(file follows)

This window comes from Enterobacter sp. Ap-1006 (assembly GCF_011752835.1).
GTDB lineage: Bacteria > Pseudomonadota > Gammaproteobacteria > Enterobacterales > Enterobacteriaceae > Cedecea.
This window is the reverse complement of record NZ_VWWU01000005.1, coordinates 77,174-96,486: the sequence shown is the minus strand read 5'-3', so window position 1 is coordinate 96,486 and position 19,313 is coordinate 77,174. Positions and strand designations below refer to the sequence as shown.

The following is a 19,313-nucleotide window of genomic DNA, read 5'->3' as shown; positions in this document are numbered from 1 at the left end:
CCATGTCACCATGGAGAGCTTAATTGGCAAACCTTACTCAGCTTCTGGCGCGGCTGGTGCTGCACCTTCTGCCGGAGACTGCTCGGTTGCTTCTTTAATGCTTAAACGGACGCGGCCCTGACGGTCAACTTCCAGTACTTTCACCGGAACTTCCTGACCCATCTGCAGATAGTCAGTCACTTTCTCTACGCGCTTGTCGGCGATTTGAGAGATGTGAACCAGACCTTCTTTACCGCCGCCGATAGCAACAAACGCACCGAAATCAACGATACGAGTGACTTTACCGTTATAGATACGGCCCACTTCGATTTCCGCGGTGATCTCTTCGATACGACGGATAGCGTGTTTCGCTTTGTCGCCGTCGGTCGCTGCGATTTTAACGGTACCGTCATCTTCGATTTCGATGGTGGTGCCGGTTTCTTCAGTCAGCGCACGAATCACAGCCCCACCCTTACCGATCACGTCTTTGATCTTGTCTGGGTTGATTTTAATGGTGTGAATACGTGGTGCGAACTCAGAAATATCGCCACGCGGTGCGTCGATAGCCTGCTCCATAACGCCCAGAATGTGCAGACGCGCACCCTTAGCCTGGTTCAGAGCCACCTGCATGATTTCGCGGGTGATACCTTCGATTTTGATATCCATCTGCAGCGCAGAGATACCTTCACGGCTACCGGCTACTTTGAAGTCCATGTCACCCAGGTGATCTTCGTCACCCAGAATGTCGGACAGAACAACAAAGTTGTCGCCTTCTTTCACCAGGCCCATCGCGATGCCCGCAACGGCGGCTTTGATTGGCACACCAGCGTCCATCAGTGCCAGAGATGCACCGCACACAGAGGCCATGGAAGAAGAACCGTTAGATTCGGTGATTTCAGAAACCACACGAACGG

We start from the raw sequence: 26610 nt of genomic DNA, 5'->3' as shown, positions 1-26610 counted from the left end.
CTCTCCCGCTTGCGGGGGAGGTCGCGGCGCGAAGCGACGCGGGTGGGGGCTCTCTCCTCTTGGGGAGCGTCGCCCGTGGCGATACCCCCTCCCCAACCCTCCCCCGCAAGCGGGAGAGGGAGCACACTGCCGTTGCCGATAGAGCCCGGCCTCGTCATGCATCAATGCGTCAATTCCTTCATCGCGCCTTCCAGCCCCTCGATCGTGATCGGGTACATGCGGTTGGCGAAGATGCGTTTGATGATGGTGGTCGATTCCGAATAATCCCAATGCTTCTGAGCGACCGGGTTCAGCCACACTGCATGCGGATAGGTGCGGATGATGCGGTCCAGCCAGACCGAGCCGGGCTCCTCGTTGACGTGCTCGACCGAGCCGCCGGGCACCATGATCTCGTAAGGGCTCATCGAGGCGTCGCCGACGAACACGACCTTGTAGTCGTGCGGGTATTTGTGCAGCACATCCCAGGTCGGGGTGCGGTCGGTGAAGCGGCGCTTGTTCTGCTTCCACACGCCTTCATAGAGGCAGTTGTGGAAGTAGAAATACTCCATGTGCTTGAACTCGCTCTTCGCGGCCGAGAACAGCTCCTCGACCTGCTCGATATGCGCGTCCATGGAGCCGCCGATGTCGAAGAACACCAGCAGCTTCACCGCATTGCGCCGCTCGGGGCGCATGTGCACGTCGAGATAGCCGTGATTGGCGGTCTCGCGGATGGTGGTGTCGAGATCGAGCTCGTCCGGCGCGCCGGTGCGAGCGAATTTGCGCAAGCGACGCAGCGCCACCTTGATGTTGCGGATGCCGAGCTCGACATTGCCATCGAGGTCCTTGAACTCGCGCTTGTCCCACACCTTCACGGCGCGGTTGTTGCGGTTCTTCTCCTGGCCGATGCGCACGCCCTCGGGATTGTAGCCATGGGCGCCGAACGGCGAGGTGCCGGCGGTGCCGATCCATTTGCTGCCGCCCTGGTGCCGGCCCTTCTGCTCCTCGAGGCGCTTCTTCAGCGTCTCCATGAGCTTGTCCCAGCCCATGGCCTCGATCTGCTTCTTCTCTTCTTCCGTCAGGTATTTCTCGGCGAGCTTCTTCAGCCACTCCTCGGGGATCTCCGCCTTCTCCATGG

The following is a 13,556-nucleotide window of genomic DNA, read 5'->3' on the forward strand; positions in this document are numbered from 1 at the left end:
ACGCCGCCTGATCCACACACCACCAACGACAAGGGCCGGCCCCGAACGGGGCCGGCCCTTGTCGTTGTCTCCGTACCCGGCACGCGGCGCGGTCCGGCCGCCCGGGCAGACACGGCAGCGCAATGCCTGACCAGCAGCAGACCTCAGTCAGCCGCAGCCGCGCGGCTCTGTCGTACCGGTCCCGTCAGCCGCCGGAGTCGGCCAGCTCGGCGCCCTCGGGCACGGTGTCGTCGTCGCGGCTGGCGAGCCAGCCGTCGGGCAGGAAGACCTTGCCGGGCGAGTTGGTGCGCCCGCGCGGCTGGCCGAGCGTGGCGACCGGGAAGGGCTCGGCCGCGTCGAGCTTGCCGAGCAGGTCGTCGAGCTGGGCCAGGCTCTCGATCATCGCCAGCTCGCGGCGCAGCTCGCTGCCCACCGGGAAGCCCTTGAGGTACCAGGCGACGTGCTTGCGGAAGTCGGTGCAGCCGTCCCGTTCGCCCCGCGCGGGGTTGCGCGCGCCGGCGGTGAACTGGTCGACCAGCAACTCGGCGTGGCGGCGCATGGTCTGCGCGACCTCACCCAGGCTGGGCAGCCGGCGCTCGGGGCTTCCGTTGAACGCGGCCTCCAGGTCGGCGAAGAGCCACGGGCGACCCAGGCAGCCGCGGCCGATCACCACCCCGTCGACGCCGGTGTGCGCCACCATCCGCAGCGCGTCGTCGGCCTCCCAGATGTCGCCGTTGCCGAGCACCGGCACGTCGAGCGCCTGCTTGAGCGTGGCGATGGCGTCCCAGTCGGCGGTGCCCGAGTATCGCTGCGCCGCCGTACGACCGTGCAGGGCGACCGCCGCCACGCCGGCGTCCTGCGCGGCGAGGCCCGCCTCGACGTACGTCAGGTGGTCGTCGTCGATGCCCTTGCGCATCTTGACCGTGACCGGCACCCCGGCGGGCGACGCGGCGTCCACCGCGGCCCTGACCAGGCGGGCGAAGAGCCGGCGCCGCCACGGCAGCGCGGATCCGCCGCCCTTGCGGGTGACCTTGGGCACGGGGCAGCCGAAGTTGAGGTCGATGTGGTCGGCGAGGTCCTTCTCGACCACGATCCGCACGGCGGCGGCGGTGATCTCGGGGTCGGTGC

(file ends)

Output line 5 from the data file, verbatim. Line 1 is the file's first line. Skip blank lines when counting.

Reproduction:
CCATGTCACCATGGAGAGCTTAATTGGCAAACCTTACTCAGCTTCTGGCGCGGCTGGTGCTGCACCTTCTGCCGGAGACTGCTCGGTTGCTTCTTTAATGCTTAAACGGACGCGGCCCTGACGGTCAACTTCCAGTACTTTCACCGGAACTTCCTGACCCATCTGCAGATAGTCAGTCACTTTCTCTACGCGCTTGTCGGCGATTTGAGAGATGTGAACCAGACCTTCTTTACCGCCGCCGATAGCAACAAACGCACCGAAATCAACGATACGAGTGACTTTACCGTTATAGATACGGCCCACTTCGATTTCCGCGGTGATCTCTTCGATACGACGGATAGCGTGTTTCGCTTTGTCGCCGTCGGTCGCTGCGATTTTAACGGTACCGTCATCTTCGATTTCGATGGTGGTGCCGGTTTCTTCAGTCAGCGCACGAATCACAGCCCCACCCTTACCGATCACGTCTTTGATCTTGTCTGGGTTGATTTTAATGGTGTGAATACGTGGTGCGAACTCAGAAATATCGCCACGCGGTGCGTCGATAGCCTGCTCCATAACGCCCAGAATGTGCAGACGCGCACCCTTAGCCTGGTTCAGAGCCACCTGCATGATTTCGCGGGTGATACCTTCGATTTTGATATCCATCTGCAGCGCAGAGATACCTTCACGGCTACCGGCTACTTTGAAGTCCATGTCACCCAGGTGATCTTCGTCACCCAGAATGTCGGACAGAACAACAAAGTTGTCGCCTTCTTTCACCAGGCCCATCGCGATGCCCGCAACGGCGGCTTTGATTGGCACACCAGCGTCCATCAGTGCCAGAGATGCACCGCACACAGAGGCCATGGAAGAAGAACCGTTAGATTCGGTGATTTCAGAAACCACACGAACGG